Protected area type: Areas of Special Scientific Interest
Feature type: 
  • Habitat
  • Species
  • Earth Science
  • Marine
  • Antrim
Council: Antrim and Newtownabbey
Guidance and literature: Rathlin Island Coast ASSI

The coastal ASSI is of particular interest because of the wide variety of habitats and associated flora and fauna. These habitats include features such as high isolated sea cliffs and sea stacks, maritime grassland, saltmarsh areas and a wide range of intertidal features. These formations include vertical cliffs and shores of both boulder and shingle. There are also wave cut platforms on both chalk and basalt. The geological exposures of columnar basalt rock and other physical formations associated with such coastal conditions are also of importance.

In summer, the sea cliffs and sea stacks provide nesting sites for a variety of species of seabirds. There are three species of seabird whose numbers reach internationally important numbers. These are guillemots, razorbills and kittiwakes and Northern Ireland's largest population of puffin breed among the grassy slopes of the cliff ledges. A small colony of Manx shearwater, an Annex I species, has also been noted in the ASSI.

Other species that are important in an all-Ireland context include an unusually high density of raptors. The raptors use the cliffs as nesting sites and species present include the Peregrine falcon and the buzzard.One pair of chough has also bred there in recent years.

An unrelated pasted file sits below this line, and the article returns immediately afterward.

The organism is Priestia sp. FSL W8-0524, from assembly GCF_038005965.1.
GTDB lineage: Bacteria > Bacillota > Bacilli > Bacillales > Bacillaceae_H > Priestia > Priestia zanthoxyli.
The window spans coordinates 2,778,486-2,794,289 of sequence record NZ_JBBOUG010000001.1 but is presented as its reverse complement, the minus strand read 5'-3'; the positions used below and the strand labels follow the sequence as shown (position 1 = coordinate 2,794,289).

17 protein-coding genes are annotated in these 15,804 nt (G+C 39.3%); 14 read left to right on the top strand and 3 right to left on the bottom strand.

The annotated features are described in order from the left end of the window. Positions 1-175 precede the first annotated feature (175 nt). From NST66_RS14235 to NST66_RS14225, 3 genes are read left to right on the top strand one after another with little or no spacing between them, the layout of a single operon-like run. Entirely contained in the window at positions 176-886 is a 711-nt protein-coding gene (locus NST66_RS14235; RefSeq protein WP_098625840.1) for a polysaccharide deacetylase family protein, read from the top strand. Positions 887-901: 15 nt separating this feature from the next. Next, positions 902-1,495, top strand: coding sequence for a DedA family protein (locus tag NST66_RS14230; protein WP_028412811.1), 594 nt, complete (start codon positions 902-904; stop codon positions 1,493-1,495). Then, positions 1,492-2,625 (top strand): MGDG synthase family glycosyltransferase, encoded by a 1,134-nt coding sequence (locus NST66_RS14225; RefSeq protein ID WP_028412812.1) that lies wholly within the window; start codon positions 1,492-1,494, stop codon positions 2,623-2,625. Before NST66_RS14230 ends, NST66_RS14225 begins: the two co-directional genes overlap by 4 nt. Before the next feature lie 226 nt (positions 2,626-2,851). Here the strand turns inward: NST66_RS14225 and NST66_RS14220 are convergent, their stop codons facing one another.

The caves and rocks around the shoreline of the ASSI are used by grey seals as haul outs and resting sites.

Some uncommon and rare plant species occur in the coastal strip including Scots lovage, juniper, roseroot and oyster plant. The latter being protected under the Wildlife (NI) Order 1985, Part I of Schedule 8.

Towards the south and the east, the coastline is much more gently sloping. This has given rise to areas of maritime grassland and flushes. Small developing saltmarshes are widespread here and the rare saltmarsh flat-sedge is found. 

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